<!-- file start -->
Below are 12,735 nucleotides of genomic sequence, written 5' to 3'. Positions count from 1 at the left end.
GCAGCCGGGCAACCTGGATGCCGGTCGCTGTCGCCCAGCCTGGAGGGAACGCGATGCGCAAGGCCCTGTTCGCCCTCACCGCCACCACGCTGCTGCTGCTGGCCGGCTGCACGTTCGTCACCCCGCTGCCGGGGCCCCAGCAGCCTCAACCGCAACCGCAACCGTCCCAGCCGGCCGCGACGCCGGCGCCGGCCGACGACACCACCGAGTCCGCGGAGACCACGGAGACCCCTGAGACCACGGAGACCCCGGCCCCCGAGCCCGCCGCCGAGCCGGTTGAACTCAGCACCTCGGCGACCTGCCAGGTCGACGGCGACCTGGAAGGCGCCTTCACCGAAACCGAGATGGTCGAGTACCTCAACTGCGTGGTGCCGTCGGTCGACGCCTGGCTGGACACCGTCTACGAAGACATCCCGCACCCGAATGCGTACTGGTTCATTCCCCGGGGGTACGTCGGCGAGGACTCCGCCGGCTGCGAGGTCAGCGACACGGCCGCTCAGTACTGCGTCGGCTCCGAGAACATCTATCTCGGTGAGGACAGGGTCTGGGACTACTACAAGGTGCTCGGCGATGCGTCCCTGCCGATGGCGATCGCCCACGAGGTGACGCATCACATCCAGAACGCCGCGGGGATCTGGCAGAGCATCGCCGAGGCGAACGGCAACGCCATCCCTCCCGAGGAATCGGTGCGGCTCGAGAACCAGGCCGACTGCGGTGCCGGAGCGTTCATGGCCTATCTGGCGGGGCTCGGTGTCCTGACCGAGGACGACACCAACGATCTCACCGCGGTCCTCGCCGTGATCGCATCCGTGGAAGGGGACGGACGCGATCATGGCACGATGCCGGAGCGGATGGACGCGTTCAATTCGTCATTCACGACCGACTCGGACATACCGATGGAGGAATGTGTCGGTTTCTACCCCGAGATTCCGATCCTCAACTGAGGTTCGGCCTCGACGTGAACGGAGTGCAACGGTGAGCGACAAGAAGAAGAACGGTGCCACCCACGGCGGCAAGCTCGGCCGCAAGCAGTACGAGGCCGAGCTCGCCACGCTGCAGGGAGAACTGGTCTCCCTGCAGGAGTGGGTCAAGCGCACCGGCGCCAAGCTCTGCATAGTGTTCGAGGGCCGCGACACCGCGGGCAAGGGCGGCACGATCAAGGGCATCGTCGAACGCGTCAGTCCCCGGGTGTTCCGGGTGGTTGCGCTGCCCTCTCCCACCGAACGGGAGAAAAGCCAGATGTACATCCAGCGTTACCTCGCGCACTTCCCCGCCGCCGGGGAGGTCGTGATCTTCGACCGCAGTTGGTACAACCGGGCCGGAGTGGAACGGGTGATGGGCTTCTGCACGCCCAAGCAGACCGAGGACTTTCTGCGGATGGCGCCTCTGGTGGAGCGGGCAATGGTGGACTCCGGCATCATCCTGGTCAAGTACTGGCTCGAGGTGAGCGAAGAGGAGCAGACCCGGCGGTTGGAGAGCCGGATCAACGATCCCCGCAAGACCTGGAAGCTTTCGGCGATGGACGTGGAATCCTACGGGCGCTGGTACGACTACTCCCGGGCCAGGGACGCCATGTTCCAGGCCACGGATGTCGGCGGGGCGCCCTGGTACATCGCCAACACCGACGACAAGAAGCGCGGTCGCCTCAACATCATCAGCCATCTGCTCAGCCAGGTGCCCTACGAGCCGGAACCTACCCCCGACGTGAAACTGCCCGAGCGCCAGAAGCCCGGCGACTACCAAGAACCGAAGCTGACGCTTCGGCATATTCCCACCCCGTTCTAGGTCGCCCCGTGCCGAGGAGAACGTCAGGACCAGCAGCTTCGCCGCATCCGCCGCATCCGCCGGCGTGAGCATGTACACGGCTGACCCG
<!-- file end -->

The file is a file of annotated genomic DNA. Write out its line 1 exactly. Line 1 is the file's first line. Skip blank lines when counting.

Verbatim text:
Below are 12,735 nucleotides of genomic sequence, written 5' to 3'. Positions count from 1 at the left end.